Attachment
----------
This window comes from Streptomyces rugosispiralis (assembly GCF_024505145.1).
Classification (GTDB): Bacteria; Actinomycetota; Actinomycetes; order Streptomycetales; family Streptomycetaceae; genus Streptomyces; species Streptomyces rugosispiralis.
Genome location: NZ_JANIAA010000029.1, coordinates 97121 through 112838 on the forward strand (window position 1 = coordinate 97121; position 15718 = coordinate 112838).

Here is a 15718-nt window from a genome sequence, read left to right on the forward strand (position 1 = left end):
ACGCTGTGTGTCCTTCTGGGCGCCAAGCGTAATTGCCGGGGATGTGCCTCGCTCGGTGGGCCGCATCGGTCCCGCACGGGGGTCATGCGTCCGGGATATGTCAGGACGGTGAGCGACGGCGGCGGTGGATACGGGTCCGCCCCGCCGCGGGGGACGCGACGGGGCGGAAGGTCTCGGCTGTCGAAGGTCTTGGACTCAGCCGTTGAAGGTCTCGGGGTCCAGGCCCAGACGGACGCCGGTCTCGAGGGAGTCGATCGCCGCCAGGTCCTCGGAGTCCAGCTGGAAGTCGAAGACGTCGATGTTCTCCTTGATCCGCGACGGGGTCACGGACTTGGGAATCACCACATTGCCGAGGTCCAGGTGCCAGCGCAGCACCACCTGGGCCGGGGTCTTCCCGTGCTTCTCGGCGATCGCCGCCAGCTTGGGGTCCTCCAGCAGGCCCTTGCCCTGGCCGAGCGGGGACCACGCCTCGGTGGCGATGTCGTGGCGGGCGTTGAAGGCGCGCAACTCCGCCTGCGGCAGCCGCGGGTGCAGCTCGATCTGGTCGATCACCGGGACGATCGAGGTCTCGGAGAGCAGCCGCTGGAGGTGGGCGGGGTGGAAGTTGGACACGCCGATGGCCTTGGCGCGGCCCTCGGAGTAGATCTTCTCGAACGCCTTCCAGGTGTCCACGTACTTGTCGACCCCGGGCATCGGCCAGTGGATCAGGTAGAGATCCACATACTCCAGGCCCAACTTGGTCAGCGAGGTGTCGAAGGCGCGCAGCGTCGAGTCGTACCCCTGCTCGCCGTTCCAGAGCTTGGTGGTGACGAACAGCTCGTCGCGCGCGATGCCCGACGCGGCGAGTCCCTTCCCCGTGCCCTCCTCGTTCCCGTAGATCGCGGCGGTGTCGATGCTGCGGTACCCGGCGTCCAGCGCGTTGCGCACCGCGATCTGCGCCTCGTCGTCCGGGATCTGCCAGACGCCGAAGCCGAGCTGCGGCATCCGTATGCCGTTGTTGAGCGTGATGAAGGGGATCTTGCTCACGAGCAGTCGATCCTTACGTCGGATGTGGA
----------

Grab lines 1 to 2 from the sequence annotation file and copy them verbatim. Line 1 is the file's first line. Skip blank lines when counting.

This window comes from Streptomyces rugosispiralis (assembly GCF_024505145.1).
Classification (GTDB): Bacteria; Actinomycetota; Actinomycetes; order Streptomycetales; family Streptomycetaceae; genus Streptomyces; species Streptomyces rugosispiralis.